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FRIDAY, March 9 (HealthDay News) -- Each year, between one and six of every 100,000 U.S. children are a victim of sudden cardiac death. In many of these cases, underlying, undiagnosed heart trouble is responsible, and a new study suggests that routine mass electrocardiogram (EKG) screening could help identify these problems earlier, and potentially save children's lives.
Although EKG exams, which record electrical activity in the heart, could help identify these heart problems, many questions remain about how and when to use them.
Researchers from Tufts Medical Center, Harvard Medical School and Children's Hospital Boston analyzed data from 30 studies, which examined subgroups of children such as newborns and high school athletes. The results appear online and in the April issue of Pediatrics.
The goal of the study was to see how accurate EKG was at identifying three of the most common disorders associated with sudden cardiac death: hypertrophic cardiomyopathy (a thickened heart muscle), long QT syndrome (a rare congenital disorder) and Wolff-Parkinson-White syndrome (a condition that can lead to very rapid heart rate).
By and large, EKGs were accurate at identifying these three conditions, but there was a risk of false positives in some cases.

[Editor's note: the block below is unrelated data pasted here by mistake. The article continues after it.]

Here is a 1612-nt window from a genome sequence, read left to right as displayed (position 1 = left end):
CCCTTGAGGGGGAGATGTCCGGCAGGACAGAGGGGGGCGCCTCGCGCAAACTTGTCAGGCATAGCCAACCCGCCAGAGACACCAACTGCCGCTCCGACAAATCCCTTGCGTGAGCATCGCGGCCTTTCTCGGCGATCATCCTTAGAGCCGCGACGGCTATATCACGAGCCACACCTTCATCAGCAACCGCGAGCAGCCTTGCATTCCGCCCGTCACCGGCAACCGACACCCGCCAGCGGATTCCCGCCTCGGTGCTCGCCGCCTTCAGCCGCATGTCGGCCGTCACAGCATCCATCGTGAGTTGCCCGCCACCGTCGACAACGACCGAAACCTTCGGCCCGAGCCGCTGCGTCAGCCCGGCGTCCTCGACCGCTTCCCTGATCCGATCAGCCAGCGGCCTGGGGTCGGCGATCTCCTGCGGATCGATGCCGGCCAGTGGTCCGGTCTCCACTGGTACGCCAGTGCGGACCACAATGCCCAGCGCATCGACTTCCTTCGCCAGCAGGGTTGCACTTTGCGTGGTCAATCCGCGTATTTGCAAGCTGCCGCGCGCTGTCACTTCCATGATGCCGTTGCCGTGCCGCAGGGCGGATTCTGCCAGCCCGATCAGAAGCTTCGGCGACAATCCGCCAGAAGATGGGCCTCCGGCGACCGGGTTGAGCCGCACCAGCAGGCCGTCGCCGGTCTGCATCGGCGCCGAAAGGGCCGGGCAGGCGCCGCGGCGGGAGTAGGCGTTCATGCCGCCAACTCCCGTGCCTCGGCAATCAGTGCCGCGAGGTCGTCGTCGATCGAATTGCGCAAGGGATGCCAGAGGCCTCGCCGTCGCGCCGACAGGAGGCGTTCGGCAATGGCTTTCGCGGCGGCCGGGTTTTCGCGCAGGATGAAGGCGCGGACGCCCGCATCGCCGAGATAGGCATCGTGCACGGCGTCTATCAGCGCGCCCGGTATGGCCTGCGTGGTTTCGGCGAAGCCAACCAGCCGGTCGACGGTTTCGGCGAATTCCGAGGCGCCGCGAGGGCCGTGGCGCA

"EKG is going to find disease; this is undisputed. But we will never find all the diseases that we worry about because not all things are detectable on EKG," said study author Angie Mae Rodday of Tufts Medical Center in Boston. "Some of these heart problems are very age dependent, so even if you are going to develop it as you get older, an EKG may not have any findings."
Study co-author Dr. Laurel Leslie, an associate professor of pediatrics and medicine at Tufts University, agreed. "There are, unfortunately, [heart problems] that aren't identified by any of these approaches, which is tragic, but thankfully quite rare," she said.
Rodday's advice for concerned parents is to "work with [your] pediatrician and be aware of family history."
"A number of these disorders are genetic," she said. "Family history is not your Uncle Fred who had a heart attack at age 75. We are talking about disorders where someone died of a cardiac problem before the age of 50."
Dr. Rubin Cooper, chief of pediatric cardiology at Cohen Children's Medical Center in New Hyde Park, N.Y., said the proper timing of an EKG as a screening test is an issue. EKG readings change in the first few weeks and years of life.
"We are between a rock and a hard place because we don't want to give people a false sense of security," Cooper said. "A normal EKG reading may not mean they are not at risk for sudden cardiac death in the future."
It is too soon to offer blanket screenings for all kids, Cooper said. "We need some sort of filter, such as a pediatrician or family practitioner, to identify the family history very accurately and conduct a physical exam," he said.
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